Assignments Between Family Members: An Issue For Insolvency Practitioners

The Supreme Court of Victoria’s decision in AAD Services Pty Ltd (in liq) v ALD Wholesale Pty Ltd and Ors (No 3) [2019] VSC 546 highlights the issues that insolvency practitioners can face in regards to recouping funds. On these facts, an assignment created between family members had legal operation and meant that the trustee in bankruptcy was unable to access proceeds of judgment.

Why The Term ‘Legal Phoenix’ Is An Oxymoron

The Federal Court of Australia’s decision in ACN 093 117 323 Pty Ltd (In Liq) v Interlara Engineering Consultants Pty Ltd (In Liq) [2019] FCA 1489, is of great interest to restructuring and insolvency practitioners. Interlara Pty Ltd had attempted to restructure its business to move priority creditors to a new entity, so ensuring that upon winding up creditors with personal guarantees against Interlara’s directors were paid out. In holding the scheme to be an uncommercial transaction, an insolvent transaction, an unreasonable director related transaction and a voidable transaction, the decision of Derrington J highlights how the Court will treat the phoenixing of a company aimed at defeating the rights of priority creditors.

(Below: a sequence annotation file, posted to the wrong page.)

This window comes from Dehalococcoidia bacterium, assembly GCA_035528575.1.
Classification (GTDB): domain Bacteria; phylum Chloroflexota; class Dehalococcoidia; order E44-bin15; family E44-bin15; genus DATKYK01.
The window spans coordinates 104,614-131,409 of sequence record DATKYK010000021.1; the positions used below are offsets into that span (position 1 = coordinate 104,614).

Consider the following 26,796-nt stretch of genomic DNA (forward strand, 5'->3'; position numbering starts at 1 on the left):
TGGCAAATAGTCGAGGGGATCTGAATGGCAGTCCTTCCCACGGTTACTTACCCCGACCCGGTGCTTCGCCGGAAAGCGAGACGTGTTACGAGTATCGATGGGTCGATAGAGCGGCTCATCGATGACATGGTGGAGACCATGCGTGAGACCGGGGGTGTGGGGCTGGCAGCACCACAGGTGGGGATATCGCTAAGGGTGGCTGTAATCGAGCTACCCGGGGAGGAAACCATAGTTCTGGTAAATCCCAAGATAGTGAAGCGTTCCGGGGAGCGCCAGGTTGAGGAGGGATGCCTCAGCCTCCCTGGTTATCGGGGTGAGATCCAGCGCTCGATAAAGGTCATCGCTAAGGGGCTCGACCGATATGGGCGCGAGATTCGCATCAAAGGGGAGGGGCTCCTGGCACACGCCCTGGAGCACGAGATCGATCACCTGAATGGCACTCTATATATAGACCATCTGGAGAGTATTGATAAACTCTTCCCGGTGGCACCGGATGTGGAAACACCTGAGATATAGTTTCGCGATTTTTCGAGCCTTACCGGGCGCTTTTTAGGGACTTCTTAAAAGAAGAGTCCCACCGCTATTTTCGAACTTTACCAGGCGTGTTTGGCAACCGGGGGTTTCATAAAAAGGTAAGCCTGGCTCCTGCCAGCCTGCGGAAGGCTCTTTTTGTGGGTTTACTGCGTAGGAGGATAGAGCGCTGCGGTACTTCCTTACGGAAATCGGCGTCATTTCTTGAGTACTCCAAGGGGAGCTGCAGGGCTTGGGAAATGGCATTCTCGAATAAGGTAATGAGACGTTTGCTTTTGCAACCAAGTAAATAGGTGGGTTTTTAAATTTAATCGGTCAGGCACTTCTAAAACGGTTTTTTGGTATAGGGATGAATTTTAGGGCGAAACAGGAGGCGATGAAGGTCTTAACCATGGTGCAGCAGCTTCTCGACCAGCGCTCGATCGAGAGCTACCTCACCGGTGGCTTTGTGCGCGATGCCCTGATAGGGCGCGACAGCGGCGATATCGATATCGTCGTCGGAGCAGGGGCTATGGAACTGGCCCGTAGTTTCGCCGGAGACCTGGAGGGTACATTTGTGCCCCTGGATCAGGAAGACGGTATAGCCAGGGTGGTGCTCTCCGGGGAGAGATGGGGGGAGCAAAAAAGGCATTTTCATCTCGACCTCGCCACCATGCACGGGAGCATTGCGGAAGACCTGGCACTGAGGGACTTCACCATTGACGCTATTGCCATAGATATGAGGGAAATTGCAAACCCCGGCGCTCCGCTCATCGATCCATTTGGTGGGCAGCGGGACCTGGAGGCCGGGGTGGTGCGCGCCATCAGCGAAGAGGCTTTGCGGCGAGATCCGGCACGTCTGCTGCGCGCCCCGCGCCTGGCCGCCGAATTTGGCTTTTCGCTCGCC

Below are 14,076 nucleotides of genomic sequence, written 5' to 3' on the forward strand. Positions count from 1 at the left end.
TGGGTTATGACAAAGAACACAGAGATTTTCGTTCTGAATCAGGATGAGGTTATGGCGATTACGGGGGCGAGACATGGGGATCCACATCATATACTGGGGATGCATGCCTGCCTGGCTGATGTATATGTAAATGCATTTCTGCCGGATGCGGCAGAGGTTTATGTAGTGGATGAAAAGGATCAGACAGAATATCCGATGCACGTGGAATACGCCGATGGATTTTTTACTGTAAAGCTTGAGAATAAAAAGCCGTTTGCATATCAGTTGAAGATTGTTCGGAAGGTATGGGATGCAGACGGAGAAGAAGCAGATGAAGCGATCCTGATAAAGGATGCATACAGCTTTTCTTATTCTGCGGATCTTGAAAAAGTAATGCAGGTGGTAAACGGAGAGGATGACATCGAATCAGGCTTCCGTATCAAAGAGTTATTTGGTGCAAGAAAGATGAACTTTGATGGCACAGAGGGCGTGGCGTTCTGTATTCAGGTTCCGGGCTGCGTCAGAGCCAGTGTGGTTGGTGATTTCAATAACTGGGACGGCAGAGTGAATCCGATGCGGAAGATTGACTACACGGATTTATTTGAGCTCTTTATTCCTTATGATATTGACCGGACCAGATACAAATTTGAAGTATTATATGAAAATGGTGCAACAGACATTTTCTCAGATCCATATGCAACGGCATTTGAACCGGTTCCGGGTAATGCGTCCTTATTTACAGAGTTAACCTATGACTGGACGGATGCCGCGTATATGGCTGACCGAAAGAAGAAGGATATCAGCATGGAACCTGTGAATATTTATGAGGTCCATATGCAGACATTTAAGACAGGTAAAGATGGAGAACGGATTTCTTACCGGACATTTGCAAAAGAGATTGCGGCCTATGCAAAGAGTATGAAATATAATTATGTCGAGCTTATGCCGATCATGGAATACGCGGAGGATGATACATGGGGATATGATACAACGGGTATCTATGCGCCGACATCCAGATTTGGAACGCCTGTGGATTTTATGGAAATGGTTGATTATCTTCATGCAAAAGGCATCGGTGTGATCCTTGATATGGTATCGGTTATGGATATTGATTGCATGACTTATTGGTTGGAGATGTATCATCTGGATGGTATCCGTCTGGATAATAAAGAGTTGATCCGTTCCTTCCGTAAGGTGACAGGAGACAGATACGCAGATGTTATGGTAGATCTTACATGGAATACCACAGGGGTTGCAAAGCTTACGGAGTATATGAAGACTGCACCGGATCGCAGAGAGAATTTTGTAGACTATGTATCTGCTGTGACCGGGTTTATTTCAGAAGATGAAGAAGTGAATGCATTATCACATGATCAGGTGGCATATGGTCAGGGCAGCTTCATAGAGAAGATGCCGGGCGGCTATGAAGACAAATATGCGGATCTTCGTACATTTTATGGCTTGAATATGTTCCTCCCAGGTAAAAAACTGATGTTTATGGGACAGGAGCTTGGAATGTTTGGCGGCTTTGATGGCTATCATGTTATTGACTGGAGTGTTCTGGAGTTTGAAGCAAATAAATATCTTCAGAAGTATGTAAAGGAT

Franchising Taskforce Releases Regulation Impact Statement

On Monday 11 November 2019, the Franchising Taskforce released its Regulation Impact Statement (RIS).  The purpose of the RIS is to obtain stakeholder views and collect information and data about the relative costs and benefits of the various options to address some of the issues identified by the Parliamentary Joint Committee on Corporations and Financial Services in its Fairness in Franchising report.

Ultra Tune Appeal Decision

According to the ACCC’s media release of 23 September 2019, the Full Federal Court has “confirmed important franchisor obligations”, including upholding the Federal Court’s previous findings that Ultra Tune had breached the Franchising Code of Conduct. Despite reducing the total penalties imposed against Ultra Tune and ordering the ACCC to pay 60% of Ultra Tune’s costs of the appeal, the judgement has in the main vindicated the ACCC’s initial action against Ultra Tune and affirmed that franchisors must take great care to comply with their obligations under the Code.